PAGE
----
Peace Corps Brings Couple Closer Together

July 12, 2006

WASHINGTON, D.C., July 12, 2006 When an injury prevented Erin Wilson from traveling to Kenya with the Peace Corps, she thought her chance at service and adventure was over. But only seven months after marrying Adam Wilson, the couple joined together and traveled to Morocco.

Erin, 27, and Adam, 28, agree that serving as a married couple, especially in a conservative country like Morocco, has many benefits. Rural Morocco is very traditional and has relatively strict social norms and gender roles. As a couple we were immediately accepted as a part of the community where single volunteers may have had a more difficult time, Adam said.


Newlyweds Adam and Erin Wilson in Morocco
Although Erin and Adam felt closer as a couple by serving together and were able to easily share their experiences, they also found there were challenges to being married volunteers as well. For example, Erin was often ignored when men were speaking to the couple, a sign of respect to the husband in Morocco, but a frustrating experience for an American woman. Likewise, Adam was often ridiculed for doing womens work, such as laundry or cooking.

One time two friends of ours came over to visit and I was doing laundry in a tub in the courtyard when they arrived, Adam remembered. After Erin and the woman went inside, the husband came up to me and asked in a hushed, almost embarrassed voice, What are you doing? Don't do that. It was like he didn't want his wife to see me doing something that he doesn't do.


Adam Wilson
While in Morocco, Adam developed a botanical field guide to the plants in nearby Argan Forest as a community forestry volunteer. As a health and sanitation volunteer, Erin worked in the local health clinic as well as organizing health education sessions in local schools. Together, the couple assisted in the construction of a womens center and encouraged eco-tourism in the region.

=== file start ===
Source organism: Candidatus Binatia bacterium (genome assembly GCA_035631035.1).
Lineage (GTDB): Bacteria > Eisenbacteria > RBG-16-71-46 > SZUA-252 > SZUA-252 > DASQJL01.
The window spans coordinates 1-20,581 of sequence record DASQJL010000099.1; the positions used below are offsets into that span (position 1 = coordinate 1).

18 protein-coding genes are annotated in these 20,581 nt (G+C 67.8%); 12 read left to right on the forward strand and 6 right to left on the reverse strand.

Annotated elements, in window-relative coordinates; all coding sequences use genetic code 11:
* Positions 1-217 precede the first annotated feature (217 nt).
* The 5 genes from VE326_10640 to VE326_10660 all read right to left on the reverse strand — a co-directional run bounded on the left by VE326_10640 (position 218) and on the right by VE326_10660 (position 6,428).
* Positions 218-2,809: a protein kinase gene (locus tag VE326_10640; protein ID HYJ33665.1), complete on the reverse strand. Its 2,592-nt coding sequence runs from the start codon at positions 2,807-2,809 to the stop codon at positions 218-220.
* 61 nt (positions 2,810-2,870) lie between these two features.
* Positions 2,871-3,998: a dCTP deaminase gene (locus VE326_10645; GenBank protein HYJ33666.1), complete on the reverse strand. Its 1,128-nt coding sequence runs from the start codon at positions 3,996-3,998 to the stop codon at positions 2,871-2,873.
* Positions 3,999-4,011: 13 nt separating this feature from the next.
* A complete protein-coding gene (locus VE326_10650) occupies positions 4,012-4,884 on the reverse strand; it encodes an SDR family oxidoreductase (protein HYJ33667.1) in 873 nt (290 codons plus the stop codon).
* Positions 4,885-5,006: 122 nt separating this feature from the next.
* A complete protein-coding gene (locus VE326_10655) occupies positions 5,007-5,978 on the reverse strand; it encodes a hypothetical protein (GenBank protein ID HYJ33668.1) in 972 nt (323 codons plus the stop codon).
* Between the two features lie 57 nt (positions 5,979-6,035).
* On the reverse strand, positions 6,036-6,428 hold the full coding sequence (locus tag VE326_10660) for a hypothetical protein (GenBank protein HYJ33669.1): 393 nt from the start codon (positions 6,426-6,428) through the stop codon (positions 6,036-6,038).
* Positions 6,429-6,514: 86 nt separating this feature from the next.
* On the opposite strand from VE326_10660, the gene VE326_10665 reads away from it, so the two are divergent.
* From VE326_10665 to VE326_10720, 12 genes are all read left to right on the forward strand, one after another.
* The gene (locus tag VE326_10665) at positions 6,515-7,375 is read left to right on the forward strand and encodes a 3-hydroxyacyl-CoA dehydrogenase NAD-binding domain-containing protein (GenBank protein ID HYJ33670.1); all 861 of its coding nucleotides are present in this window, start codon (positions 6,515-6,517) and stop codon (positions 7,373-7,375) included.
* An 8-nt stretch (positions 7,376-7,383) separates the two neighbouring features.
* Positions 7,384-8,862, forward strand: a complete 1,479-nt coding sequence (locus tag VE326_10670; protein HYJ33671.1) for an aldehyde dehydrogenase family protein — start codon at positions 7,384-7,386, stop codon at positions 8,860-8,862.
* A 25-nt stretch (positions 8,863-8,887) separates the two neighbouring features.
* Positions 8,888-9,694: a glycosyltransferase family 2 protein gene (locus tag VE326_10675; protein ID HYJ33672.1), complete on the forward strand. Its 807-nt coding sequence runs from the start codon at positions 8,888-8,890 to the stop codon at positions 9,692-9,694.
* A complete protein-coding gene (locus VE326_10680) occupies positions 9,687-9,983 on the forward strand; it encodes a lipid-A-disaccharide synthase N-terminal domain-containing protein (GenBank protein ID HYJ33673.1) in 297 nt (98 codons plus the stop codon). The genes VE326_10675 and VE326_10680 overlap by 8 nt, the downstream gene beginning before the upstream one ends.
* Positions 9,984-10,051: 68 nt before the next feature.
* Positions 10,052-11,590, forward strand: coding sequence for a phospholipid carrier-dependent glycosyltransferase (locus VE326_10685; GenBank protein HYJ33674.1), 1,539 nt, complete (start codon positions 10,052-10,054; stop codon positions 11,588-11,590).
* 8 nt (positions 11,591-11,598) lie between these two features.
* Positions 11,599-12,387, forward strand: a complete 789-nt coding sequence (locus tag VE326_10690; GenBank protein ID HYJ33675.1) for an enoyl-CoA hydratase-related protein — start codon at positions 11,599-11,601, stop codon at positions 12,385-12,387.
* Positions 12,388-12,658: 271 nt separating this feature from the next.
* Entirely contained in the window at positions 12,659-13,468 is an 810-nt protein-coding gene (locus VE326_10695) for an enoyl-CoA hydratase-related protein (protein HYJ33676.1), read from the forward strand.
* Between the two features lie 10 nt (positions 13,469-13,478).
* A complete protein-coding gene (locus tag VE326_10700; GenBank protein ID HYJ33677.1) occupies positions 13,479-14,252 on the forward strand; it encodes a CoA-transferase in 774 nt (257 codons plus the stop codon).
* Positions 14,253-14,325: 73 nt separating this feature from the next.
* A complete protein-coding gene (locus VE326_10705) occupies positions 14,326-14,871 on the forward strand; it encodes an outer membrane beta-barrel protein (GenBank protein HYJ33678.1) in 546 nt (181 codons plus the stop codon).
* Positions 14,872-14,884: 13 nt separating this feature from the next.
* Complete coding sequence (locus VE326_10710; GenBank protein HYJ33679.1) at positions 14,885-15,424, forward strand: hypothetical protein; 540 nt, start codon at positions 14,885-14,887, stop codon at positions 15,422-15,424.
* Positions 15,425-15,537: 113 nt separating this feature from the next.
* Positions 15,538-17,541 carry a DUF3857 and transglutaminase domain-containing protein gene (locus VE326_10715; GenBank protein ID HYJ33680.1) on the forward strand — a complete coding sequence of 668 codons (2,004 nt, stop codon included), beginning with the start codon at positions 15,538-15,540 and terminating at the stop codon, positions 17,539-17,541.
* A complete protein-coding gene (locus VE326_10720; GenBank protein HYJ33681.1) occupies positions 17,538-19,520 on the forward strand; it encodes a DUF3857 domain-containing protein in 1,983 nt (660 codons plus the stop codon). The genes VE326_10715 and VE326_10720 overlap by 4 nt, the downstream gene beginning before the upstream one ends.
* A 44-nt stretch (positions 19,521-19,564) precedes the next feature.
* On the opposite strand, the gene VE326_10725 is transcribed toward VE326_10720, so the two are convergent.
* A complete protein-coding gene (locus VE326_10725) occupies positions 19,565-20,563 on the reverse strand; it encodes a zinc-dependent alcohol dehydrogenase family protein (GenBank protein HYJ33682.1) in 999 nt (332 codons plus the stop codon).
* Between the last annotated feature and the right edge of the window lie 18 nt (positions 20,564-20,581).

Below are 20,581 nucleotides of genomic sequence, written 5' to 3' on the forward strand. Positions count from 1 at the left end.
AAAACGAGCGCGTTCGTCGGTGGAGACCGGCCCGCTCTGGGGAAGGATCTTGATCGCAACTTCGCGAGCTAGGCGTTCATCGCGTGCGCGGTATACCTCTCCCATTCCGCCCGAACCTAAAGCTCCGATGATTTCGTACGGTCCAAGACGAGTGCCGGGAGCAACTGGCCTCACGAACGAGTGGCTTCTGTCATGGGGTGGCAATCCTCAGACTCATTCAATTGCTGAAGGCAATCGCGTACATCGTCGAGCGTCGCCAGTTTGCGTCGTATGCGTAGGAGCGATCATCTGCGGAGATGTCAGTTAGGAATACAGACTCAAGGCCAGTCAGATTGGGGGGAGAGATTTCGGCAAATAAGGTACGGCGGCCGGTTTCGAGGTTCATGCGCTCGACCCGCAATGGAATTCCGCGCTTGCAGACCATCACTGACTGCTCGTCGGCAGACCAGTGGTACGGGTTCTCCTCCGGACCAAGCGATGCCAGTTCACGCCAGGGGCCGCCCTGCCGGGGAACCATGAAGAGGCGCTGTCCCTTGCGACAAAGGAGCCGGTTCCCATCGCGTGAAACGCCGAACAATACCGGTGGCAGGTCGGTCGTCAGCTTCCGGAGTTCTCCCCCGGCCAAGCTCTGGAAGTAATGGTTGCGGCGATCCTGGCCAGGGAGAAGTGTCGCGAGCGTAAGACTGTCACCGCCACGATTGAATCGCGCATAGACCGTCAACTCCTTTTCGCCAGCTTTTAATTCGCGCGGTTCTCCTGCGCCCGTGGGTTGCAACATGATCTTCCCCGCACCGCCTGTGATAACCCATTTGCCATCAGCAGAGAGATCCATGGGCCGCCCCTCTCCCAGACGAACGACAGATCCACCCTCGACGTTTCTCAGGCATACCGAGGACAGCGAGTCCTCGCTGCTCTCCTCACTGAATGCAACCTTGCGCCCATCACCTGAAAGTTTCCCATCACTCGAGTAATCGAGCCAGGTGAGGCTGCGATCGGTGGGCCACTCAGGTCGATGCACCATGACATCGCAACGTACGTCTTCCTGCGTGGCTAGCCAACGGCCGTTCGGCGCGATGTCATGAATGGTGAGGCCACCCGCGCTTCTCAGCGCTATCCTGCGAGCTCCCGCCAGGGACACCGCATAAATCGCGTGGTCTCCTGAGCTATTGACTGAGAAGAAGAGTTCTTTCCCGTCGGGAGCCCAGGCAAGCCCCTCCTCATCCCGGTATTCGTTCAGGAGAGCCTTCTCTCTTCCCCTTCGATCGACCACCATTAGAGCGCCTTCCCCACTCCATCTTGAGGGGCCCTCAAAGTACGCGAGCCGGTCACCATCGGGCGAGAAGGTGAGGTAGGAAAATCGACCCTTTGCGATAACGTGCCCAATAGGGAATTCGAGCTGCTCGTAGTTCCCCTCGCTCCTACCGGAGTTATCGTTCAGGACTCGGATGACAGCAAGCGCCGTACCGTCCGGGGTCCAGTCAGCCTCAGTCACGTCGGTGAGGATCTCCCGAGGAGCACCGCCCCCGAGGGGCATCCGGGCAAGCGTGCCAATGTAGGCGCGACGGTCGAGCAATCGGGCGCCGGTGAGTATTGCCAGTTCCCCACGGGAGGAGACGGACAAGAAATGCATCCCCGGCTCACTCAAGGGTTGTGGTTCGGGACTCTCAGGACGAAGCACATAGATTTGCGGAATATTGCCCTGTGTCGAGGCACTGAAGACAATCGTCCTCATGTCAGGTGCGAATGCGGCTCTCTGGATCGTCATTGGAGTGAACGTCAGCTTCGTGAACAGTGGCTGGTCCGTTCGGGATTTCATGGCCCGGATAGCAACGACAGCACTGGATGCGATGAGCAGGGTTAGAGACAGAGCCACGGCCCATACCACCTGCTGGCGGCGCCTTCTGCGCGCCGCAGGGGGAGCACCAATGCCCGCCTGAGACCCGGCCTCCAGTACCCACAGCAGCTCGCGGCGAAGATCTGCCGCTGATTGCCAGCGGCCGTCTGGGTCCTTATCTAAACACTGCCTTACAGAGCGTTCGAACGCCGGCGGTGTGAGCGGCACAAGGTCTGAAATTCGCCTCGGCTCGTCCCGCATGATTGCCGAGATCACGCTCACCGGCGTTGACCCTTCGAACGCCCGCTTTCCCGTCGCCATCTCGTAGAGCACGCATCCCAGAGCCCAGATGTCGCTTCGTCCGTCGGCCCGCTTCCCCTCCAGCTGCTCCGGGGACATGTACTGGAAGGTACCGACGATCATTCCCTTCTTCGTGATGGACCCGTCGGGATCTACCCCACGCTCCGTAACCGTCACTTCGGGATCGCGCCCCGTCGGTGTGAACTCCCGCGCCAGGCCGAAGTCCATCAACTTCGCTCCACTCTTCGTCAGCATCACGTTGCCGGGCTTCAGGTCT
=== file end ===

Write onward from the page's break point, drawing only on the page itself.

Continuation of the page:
The couples most memorable experiences all involve interacting with the people of their small village in southwestern Morocco. Having the opportunity to live among the people they worked with everyday was very satisfying to Erin and Adam. By learning Berber, the indigenous language of Morocco, they were able to fully engage in the culture of their village, from attending association meetings and weddings to shopping in the local market.

Although there were some hurdles along the way, Adam and Erin recommend Peace Corps service to other married couples as a means of sharing a wonderful experience and growing closer simultaneously. Of course the decision to do Peace Corps is a difficult and extremely personal one, but based on our experience it has been a great way to deepen our relationship and has given us wonderful memories of our first years of marriage.

The Peace Corps has a 42-year history of service in Morocco, which is one of 17 predominantly Muslim countries that have a Peace Corps program. At the present time, there are 190 Peace Corps volunteers serving in Morocco. Currently, 20 percent of Peace Corps volunteers serve in predominately Muslim countries. To learn more about Morocco, please visit the Where Do Volunteers Go? section.

The Peace Corps is celebrating a 45-year legacy of service at home and abroad, and a 30-year high for volunteers in the field. Since 1961, more than 182,000 volunteers have helped promote a better understanding between Americans and the people of the 138 countries where volunteers have served. Peace Corps volunteers must be U.S. a 27-month commitment.

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